And tragedy becomes a media story once again
The sideshow continues.
Washington Post film critic Ann Hornaday wrote a column over the weekend that more or less linked the sort of schlubby-guy-gets-the-girl comedies that Judd Apatow and Seth Rogen have perfected to the mass murder perpetrated by Elliot Rodger in Isla Vista. That got the producer/director and actor angry, which led to some harsh words on Twitter.
Now, Hornaday has responded with a video explaining her reasons for writing the column, making this an official media battle sideshow several steps removed from the actual tragedy.
“It seemed that his self-pitying complaints, a lot of them and to do with a sense of entitlement that he had to a life he had seen reflected around him,” Hornaday explained, “and I wanted to tease out that the movies we watch that are primarily created by men and primarily pivot around male fantasies of wish fulfillment and vigilante justice, how that might inform not only someone suffering under a really terrible mental illness, but the culture at large in terms of conditioning our own expectations about what we think life is and what we feel we deserve from it.”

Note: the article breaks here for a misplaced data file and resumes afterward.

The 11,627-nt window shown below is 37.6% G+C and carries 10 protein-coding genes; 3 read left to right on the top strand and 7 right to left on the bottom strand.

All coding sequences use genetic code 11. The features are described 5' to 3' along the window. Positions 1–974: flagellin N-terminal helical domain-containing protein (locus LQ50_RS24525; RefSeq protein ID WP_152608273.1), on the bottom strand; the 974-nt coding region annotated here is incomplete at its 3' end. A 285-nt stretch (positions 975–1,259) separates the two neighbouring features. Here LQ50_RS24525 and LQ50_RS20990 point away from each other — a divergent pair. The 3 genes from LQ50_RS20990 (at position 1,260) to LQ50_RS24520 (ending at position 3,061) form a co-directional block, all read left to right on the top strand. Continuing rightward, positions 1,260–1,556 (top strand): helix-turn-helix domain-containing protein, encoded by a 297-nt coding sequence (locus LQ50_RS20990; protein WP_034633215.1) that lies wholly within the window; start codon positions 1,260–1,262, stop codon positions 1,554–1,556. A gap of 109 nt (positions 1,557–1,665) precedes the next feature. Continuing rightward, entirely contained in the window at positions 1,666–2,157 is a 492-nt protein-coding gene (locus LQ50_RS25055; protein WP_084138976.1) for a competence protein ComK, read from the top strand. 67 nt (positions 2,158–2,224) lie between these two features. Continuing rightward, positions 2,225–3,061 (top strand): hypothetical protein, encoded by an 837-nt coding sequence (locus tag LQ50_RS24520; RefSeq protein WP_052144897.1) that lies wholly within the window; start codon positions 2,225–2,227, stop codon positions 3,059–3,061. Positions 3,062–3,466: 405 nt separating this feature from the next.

After that clarification, Hornaday semi-apologized.
“In singling out ‘Neighbors’ and Judd Apatow, I by no means meant to cast blame on those movies or Judd Apatow‘s work for this heinous action, obviously not,” she said. “But I do think it bears all of us asking what the costs are of having such a narrow range of stories that we always go back to.”